McDaniel clarified the tweet Wednesday morning, which originally came from an interview McDaniel gave to Fox Business Network’s Lou Dobbs, saying that the full context did not “translate well with a 240-character limit.”
But the clarifications comes at a particularly charged time for the Republican Party, a party that is clinging to a 51-49 majority in the United States Senate and the real possibility of losing their majority in the U.S. House in November.
(MORE: Corker says GOP’s deference to Trump resembles ‘cult’)
(MORE: Trump seen in awkward exchange of salutes with North Korean general on state TV)
Sanford’s loss this week, and the upcoming runoff election facing another Republican who was critical of Trump, Alabama Rep. Martha Roby, have put into stark terms the very real backlash anti-Trump Republicans are facing with their voters.
Kathryn Ziesig/The Post And Courier via APSouth Carolina Rep. Katie Arrington, who is running for the first district of South Carolina, campaigns after voting in the primary election on June 12, 2018, in Summerville, S.C.
“Being a Trump critic is a hard position to be in in the Republican Party, and I don’t think Sanford’s sometimes criticism of Trump helped him, that’s for sure,” Kyle Kondik, an analyst at the University of Virginia Center for Politics, told ABC News.
In addition to Roby, Staten Island Republican Rep. Dan Donovan is facing a challenge from an opponent, disgraced former Congressman Michael Grimm, who says he has not shown sufficient loyalty to President Trump.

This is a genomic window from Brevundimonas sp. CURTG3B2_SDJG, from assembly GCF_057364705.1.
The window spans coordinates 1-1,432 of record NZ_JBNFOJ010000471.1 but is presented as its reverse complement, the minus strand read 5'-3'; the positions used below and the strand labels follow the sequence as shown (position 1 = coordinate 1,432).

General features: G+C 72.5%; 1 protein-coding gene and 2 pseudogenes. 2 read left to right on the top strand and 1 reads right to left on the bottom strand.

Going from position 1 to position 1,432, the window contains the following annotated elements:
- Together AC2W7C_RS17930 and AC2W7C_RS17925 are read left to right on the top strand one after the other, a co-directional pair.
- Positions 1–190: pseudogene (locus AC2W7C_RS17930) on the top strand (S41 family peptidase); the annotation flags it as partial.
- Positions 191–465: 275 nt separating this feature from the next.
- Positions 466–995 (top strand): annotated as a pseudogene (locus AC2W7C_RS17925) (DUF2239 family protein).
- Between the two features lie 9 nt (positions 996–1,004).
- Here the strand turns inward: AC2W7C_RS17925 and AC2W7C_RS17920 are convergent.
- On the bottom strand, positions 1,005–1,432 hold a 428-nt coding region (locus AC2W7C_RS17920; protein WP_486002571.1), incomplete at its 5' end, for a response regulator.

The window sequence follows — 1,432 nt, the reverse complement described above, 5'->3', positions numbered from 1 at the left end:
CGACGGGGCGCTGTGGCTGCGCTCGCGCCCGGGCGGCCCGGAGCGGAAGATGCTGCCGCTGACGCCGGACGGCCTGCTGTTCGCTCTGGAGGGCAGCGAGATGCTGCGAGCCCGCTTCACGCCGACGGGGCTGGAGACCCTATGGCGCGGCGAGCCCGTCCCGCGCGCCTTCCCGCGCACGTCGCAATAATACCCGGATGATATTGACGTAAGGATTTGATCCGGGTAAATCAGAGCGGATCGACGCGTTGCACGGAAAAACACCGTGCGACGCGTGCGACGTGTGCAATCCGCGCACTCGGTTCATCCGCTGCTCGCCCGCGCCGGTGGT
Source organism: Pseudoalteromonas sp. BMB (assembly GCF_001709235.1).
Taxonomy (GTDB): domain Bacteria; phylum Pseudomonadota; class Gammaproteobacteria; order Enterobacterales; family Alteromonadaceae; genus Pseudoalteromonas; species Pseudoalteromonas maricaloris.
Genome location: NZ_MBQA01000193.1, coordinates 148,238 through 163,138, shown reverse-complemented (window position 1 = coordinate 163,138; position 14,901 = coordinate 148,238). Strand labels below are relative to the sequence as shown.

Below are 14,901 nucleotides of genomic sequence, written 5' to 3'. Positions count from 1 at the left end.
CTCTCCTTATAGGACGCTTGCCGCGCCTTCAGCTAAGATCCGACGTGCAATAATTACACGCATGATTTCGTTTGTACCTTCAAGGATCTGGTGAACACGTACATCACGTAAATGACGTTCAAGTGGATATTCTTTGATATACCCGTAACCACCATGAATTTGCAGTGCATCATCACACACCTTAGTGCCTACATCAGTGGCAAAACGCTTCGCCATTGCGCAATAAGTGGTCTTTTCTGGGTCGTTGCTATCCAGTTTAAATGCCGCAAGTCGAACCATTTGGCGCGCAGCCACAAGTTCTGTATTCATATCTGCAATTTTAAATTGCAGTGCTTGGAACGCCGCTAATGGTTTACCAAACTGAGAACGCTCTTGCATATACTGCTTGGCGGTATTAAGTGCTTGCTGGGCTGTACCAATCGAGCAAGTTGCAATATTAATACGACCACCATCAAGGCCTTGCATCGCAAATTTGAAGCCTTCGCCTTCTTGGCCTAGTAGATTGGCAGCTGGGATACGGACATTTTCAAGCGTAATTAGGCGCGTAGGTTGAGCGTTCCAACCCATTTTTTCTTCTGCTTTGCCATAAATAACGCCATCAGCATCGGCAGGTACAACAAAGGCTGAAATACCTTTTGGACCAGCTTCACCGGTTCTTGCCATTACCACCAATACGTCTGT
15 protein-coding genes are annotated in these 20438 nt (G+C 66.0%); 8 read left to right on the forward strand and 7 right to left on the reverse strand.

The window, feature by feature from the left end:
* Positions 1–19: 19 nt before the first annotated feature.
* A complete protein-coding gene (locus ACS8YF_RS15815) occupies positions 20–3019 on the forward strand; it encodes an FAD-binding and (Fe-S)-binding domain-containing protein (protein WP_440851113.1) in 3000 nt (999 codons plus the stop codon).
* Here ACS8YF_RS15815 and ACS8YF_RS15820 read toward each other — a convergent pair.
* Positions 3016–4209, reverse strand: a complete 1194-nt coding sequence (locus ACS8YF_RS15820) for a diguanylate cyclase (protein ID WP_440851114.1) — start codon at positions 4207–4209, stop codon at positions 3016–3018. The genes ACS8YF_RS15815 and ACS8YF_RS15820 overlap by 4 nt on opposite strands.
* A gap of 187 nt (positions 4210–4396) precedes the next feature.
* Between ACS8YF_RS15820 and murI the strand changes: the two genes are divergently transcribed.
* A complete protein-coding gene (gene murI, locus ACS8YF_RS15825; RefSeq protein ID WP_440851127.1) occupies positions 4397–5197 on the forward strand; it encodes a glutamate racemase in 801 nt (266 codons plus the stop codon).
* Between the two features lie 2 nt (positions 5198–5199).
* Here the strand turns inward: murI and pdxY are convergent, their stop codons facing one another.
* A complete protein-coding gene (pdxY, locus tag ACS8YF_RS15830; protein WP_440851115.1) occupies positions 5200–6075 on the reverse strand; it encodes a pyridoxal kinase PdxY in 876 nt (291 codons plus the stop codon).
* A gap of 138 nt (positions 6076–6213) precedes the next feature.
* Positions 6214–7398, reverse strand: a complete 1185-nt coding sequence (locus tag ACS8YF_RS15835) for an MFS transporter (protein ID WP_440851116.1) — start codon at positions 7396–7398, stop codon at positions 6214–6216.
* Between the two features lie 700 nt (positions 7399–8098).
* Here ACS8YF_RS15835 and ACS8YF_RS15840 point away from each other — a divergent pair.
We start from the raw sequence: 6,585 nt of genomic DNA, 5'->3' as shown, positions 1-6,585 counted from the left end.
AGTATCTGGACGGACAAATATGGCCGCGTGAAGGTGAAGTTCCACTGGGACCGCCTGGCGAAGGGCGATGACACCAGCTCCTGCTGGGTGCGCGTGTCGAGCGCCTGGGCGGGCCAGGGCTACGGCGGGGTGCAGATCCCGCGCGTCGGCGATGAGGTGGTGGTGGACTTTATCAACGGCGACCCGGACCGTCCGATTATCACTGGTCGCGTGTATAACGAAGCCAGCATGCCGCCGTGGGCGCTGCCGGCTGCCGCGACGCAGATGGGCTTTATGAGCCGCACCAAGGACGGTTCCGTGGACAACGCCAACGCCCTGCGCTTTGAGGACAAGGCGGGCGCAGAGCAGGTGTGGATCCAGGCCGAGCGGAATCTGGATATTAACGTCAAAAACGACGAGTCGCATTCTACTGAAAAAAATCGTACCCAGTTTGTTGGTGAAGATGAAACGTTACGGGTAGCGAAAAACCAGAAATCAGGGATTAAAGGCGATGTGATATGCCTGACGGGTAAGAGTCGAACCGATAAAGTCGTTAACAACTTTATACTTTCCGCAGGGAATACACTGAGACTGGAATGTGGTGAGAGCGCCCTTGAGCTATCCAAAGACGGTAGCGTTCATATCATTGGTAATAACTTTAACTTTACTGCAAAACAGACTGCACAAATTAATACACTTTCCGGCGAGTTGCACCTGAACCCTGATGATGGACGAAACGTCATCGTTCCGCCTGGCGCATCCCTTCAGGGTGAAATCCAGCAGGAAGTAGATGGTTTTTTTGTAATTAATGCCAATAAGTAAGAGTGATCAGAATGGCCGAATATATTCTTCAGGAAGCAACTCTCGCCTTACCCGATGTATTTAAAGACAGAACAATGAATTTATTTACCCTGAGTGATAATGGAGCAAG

All across the country, Republican primaries up and down the ballot have and continue to be litmus tests for a candidates adherence to Trump and his policy agenda.
“We are the party of President Donald J. Trump,” Arrington, a one-term South Carolina state lawmaker, said in her victory speech Tuesday night.
Evan Vucci/APPresident Donald Trump arrives at Andrews Air Force Base, Md., after a summit with North Korean leader Kim Jong Un in Singapore on June 13, 2018.
“I won the primary because I’m a strong supporter of President Trump,” Virginia GOP U.S. Senate nominee Corey Stewart, told CNN’s Chris Cuomo Wednesday in an interview.
The tweet from McDaniel also comes almost simultaneously as one of the most prominent critics of Trump in the Republican Party took another shot at the commander-in-chief.
“It’s almost becoming a cultish thing, isn’t it?” Tennessee GOP Sen. Bob Corker told reporters Wednesday, “And it’s not a good place for any party to end up with a cult-like situation as it relates to a president that happens to be, purportedly, of the same party,”
J. Scott Applewhite/APSenate Foreign Relations Committee Chairman Bob Corker speaks to reporters on Capitol Hill in Washington on June 13, 2018.
Corker was venting frustration about his bill that would require Congressional approval of any tariffs imposed over national security concerns, but the alarming nature of his comments
The RNC declined to comment further on the tweet and subsequent clarification from McDaniel.
Reaction from prominent conservative pundits who are often critical of President Trump, including two ABC News political commentators -– Meghan McCain and Ana Navarro — was swift.
The Democratic Party has not hesitated to portray the coming midterms as a referendum on Trump, and a representative from the Democratic National Committee (DNC) said the party looks forward to litigating the President’s agenda in the Fall.
“The Trump agenda is the mistake. It’s hurting millions of families every day. And Ronna McDaniel can rest assured that voters will hold Republicans accountable for it in November,” Adrienne Watson, a spokeswoman for the DNC, told ABC News.
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